An interesting program called the Moving to Opportunity Experiment explored what happens when you move poor families in impoverished neighborhoods to more affluent neighborhoods. A little more than twenty years later, Harvard analysts looked in on the children of the MTO experiment. The results were quite fascinating:
The Moving to Opportunity (MTO) experiment offered randomly selected families living in high-poverty housing projects housing vouchers to move to lower-poverty neighborhoods. . . . We find that moving to a lower-poverty neighborhood significantly improves college attendance rates and earnings for children who were young (below age 13) when their families moved. These children also live in better neighborhoods themselves as adults and are less likely to become single parents. The treatment effects are substantial: children whose families take up an experimental voucher to move to a lower-poverty area when they are less than 13 years old have an annual income that is $3,477 (31%) higher on average relative to a mean of $11,270 in the control group in their mid-twenties.
Also of interest, children who were moved after their thirteenth birthdays tended to do worse than their low-income neighborhood peers. Moving to Opportunity effectively benefitted only children. The experiment is fascinating, and it raises many important questions. The first one of course is why do poor children have more success by moving to a better neighborhood?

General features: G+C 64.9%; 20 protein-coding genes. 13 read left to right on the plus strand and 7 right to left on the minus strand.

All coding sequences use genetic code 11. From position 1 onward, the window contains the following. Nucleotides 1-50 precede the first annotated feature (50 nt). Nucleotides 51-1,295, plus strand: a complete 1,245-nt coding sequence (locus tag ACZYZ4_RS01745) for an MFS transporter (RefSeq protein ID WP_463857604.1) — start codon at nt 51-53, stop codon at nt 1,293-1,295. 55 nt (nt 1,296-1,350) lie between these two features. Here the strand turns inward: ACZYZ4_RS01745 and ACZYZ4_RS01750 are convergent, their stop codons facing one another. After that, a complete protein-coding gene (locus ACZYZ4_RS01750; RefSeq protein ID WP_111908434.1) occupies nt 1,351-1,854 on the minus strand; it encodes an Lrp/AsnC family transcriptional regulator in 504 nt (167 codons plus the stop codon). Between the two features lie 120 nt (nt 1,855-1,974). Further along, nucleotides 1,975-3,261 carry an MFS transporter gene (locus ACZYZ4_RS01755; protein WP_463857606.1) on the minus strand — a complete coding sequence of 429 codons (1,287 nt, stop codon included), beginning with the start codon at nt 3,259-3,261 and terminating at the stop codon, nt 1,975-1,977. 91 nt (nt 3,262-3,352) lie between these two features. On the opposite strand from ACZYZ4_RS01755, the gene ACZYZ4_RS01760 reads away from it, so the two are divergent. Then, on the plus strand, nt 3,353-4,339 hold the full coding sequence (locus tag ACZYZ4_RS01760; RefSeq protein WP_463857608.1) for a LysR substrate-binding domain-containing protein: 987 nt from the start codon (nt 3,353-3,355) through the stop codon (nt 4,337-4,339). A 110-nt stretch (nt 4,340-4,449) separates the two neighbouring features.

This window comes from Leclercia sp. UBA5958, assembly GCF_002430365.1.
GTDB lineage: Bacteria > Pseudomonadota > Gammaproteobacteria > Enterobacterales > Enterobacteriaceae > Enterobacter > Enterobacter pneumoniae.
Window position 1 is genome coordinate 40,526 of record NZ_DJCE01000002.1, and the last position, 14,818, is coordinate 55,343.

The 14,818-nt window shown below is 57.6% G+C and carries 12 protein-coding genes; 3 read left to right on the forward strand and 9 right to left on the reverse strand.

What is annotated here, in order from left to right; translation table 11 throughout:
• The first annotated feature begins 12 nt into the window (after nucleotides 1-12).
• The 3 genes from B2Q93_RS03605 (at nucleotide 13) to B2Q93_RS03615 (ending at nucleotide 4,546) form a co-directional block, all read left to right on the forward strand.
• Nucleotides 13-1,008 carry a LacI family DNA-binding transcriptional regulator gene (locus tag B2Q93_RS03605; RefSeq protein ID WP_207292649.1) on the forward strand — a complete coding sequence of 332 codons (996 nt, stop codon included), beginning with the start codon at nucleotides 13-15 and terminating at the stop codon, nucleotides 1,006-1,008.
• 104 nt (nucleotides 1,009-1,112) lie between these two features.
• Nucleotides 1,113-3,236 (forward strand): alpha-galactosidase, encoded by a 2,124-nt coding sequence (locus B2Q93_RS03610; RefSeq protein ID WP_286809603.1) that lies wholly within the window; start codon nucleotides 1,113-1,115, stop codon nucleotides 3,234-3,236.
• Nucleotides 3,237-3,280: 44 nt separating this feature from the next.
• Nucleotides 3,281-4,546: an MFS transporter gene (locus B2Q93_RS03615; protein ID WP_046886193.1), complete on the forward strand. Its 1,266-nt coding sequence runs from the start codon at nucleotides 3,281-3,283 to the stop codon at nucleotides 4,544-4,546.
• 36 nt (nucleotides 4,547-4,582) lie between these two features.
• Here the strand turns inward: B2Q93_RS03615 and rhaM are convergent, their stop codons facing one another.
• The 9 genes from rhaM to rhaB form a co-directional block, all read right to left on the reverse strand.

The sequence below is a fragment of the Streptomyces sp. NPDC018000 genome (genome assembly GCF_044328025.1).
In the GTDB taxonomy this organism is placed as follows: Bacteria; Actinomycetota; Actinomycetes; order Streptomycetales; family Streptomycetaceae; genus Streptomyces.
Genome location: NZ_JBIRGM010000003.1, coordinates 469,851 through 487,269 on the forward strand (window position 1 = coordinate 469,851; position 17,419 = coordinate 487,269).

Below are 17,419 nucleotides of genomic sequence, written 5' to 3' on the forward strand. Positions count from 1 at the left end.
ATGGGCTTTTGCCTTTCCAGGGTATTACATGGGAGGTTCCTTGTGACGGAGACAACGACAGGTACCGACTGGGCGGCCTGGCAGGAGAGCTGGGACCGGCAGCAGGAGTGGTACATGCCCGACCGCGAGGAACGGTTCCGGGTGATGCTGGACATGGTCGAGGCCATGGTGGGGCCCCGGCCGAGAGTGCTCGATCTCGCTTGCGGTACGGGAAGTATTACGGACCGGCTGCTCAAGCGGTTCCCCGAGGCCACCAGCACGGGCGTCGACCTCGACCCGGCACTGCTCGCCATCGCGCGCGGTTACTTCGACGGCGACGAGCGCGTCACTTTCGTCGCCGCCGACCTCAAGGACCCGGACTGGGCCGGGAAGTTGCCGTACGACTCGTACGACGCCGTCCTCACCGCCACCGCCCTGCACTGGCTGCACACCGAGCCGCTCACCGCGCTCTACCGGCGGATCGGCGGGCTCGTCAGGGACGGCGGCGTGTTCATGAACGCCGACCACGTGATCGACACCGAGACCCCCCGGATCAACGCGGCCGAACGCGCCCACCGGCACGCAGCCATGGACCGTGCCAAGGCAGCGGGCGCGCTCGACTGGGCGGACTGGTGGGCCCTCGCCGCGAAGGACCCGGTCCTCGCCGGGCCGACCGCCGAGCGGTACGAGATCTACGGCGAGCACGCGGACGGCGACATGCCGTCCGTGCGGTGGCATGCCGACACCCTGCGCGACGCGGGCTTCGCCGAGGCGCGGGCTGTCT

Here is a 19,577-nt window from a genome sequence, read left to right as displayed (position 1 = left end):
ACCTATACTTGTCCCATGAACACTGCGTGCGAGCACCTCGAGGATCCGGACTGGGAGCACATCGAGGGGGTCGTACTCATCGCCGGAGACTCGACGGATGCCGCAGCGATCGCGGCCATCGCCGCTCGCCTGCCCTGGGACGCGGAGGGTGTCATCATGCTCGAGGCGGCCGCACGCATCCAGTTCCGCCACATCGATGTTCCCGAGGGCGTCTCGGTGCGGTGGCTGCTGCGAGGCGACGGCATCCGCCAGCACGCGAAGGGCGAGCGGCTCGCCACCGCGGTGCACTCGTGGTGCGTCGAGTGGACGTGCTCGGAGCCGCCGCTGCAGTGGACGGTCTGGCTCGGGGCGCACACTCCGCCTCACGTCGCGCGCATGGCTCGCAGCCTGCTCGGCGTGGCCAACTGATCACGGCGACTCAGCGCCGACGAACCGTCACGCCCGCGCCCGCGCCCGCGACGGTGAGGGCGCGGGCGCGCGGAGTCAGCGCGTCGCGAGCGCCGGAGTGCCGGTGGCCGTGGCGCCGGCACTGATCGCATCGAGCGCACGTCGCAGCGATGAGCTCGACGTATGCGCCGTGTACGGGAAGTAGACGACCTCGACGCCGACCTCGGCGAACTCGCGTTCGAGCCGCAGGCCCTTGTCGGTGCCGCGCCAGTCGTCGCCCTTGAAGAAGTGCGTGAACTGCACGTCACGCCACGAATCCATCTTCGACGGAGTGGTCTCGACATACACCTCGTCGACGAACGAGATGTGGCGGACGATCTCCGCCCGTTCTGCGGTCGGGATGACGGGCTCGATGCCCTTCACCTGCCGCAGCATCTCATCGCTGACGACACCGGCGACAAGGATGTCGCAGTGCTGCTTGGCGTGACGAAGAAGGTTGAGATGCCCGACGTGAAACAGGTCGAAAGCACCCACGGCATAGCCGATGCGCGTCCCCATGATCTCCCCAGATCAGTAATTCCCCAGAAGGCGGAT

That’s a complicated question. The most obvious answer would be that there are just more opportunities in more affluent neighborhoods. There are more jobs, better schools, less crime. That may be true. Why then do poor families stay in low-income neighborhoods? Could they not leave if they wanted to?
And that brings up the thorny issue of the negative impact on poor teens. If the increased success was a mere matter of opportunity, wouldn’t that hold true for teens, perhaps even more than for children? Why was the move so detrimental to teens?
Like so many other issues concerning poverty, this issue might be more psycho-spiritual than material. Having material opportunities is less important to success than having the right mindset. That has been evidenced in history billions of times. How many of the most financially successful people in the world grew up with a silver spoon in their mouths? Not many, actually. In actuality, unearned affluence (also known as privilege) is often a severe disadvantage to success and innovation.